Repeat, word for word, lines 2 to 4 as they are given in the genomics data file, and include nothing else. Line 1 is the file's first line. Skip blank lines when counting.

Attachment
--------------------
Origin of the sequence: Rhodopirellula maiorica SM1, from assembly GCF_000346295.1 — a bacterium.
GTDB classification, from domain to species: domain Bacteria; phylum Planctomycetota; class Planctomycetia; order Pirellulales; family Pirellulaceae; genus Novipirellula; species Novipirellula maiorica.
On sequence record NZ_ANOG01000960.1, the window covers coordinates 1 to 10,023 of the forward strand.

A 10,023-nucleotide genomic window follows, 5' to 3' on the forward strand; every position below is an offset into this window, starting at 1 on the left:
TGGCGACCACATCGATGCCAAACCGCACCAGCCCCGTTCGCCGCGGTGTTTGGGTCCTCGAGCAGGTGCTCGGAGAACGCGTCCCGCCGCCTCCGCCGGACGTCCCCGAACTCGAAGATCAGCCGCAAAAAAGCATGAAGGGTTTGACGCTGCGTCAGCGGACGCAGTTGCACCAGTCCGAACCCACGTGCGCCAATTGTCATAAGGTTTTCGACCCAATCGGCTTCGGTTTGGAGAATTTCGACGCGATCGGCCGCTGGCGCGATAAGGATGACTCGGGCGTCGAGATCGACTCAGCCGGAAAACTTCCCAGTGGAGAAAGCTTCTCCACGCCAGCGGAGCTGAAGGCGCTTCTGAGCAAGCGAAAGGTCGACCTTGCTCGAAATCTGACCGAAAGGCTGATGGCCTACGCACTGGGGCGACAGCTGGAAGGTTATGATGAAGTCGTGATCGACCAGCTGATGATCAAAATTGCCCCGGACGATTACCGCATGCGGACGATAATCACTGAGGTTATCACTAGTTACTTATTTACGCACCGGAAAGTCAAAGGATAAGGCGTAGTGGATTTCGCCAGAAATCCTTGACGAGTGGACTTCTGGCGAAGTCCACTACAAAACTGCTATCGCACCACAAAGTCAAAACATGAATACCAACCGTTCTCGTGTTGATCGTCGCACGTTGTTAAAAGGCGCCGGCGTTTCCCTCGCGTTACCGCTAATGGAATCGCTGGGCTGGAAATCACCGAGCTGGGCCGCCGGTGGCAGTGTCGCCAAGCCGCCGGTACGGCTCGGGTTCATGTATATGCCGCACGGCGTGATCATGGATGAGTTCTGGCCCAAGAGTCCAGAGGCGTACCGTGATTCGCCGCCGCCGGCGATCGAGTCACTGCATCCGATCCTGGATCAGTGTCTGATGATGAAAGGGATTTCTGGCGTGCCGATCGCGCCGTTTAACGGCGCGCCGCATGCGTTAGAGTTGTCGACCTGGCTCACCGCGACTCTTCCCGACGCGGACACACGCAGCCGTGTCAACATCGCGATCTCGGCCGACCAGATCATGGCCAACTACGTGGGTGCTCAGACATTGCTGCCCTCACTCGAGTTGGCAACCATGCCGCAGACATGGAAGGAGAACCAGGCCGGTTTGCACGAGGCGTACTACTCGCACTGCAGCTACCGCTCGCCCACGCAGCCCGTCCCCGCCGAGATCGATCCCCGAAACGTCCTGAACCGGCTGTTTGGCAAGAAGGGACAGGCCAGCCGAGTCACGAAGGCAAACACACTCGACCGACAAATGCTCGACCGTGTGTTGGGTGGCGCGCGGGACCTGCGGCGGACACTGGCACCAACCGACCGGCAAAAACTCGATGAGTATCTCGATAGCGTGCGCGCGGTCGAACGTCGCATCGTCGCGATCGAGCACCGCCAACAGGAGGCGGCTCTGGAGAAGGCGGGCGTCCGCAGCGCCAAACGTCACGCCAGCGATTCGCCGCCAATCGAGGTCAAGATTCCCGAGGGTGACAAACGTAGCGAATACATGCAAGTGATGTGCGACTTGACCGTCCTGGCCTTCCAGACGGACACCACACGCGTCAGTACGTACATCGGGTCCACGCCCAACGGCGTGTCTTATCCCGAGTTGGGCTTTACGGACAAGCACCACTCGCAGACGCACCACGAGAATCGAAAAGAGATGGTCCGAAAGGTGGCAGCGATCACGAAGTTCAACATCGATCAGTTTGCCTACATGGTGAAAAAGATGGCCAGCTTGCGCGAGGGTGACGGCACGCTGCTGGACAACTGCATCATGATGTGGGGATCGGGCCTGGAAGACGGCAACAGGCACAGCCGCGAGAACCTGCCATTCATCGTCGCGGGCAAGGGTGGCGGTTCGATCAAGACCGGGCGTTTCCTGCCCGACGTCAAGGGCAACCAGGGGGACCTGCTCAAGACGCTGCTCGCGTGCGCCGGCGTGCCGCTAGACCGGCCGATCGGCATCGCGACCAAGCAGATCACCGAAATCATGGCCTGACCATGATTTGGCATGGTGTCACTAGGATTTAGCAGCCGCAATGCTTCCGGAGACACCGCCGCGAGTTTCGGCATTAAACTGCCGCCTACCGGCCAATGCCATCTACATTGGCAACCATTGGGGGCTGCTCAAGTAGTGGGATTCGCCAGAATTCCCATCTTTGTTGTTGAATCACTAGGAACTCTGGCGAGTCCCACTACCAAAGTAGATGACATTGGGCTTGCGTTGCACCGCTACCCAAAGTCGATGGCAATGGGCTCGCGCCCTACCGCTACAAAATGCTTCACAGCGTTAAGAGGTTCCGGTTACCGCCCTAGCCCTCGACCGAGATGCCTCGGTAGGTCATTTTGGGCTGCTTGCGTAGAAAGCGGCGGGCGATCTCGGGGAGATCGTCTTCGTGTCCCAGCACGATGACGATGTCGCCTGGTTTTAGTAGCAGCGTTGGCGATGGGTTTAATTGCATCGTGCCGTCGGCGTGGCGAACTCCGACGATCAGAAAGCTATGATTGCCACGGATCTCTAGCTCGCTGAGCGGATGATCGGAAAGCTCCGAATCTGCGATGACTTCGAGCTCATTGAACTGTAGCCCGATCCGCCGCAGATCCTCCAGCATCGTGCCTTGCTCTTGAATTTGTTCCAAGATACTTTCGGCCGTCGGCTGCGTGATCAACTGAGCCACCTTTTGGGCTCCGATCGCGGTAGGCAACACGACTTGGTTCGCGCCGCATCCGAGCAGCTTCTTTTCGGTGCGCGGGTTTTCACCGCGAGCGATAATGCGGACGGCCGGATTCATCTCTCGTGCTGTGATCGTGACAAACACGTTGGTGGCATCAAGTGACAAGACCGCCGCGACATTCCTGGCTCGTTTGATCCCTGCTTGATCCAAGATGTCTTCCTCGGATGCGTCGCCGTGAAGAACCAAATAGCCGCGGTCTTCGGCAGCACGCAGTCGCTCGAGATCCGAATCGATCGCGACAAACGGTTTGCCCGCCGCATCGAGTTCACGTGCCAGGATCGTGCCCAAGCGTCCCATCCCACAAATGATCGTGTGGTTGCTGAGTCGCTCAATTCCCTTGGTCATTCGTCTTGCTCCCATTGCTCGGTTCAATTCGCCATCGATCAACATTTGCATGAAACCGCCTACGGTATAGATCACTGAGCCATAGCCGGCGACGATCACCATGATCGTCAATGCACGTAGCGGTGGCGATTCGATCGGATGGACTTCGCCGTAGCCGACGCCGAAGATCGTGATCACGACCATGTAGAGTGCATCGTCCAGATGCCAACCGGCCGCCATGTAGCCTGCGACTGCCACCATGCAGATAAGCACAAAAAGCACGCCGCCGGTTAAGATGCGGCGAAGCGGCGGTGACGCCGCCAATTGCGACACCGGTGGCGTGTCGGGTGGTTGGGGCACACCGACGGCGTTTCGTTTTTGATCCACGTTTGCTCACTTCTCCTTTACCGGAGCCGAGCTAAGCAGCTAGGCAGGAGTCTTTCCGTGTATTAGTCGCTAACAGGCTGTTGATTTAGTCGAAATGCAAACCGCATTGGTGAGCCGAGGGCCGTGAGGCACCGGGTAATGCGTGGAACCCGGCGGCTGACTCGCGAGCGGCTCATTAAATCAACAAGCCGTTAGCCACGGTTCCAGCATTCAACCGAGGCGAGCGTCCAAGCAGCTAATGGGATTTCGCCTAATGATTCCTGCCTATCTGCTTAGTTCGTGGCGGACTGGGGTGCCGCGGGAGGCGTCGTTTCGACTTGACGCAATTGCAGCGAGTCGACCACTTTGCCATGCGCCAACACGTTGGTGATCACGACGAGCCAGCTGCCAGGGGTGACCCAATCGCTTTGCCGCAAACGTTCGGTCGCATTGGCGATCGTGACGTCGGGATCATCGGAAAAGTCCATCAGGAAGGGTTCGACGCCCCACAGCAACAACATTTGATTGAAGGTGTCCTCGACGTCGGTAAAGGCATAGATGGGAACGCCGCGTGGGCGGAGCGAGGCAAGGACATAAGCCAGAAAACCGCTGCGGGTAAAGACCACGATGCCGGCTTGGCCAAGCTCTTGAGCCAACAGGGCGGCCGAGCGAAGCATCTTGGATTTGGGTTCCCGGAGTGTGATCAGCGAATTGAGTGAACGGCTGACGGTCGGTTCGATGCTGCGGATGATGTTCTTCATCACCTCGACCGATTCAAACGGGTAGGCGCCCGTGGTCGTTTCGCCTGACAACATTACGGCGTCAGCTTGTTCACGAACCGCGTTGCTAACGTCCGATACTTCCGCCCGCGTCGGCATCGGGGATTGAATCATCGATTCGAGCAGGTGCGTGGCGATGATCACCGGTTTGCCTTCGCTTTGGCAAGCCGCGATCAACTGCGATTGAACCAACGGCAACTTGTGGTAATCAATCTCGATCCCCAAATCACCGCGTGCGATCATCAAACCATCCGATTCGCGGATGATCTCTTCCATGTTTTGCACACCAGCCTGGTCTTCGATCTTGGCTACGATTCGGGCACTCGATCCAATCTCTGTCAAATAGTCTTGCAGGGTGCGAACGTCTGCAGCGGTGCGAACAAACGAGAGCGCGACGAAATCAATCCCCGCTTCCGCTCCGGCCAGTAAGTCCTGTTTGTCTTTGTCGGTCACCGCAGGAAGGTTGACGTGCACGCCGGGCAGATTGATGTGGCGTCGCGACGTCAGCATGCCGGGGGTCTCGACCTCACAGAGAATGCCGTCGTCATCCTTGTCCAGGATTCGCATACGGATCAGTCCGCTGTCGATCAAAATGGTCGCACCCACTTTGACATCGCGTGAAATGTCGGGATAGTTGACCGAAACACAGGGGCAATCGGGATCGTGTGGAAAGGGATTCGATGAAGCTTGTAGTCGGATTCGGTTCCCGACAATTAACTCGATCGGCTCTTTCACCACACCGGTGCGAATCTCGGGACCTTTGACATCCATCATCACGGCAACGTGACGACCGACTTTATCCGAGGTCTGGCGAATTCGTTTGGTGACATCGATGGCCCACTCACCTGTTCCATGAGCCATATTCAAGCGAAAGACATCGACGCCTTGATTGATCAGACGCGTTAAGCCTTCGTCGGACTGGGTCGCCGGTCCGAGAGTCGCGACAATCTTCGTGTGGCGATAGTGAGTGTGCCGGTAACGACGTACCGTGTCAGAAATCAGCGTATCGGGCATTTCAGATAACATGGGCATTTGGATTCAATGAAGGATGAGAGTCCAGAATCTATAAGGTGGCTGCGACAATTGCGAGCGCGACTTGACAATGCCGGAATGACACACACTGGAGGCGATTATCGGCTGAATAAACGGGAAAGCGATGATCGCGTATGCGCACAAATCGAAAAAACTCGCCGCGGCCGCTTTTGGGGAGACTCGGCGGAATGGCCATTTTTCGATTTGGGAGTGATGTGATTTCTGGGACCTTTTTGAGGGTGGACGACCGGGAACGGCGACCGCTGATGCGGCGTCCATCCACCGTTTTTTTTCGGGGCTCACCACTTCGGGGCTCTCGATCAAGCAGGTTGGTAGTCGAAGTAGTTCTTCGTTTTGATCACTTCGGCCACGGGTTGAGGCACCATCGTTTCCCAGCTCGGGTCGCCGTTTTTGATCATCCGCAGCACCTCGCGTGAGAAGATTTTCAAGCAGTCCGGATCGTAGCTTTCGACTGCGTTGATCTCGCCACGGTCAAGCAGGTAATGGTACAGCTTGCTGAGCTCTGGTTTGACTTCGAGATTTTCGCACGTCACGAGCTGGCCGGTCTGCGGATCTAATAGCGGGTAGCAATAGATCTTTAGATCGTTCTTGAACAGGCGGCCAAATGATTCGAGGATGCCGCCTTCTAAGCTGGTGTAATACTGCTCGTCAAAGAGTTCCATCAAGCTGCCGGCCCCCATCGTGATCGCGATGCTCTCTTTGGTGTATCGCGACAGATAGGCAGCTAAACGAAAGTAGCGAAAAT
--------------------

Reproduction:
GTDB classification, from domain to species: domain Bacteria; phylum Planctomycetota; class Planctomycetia; order Pirellulales; family Pirellulaceae; genus Novipirellula; species Novipirellula maiorica.
On sequence record NZ_ANOG01000960.1, the window covers coordinates 1 to 10,023 of the forward strand.

A 10,023-nucleotide genomic window follows, 5' to 3' on the forward strand; every position below is an offset into this window, starting at 1 on the left: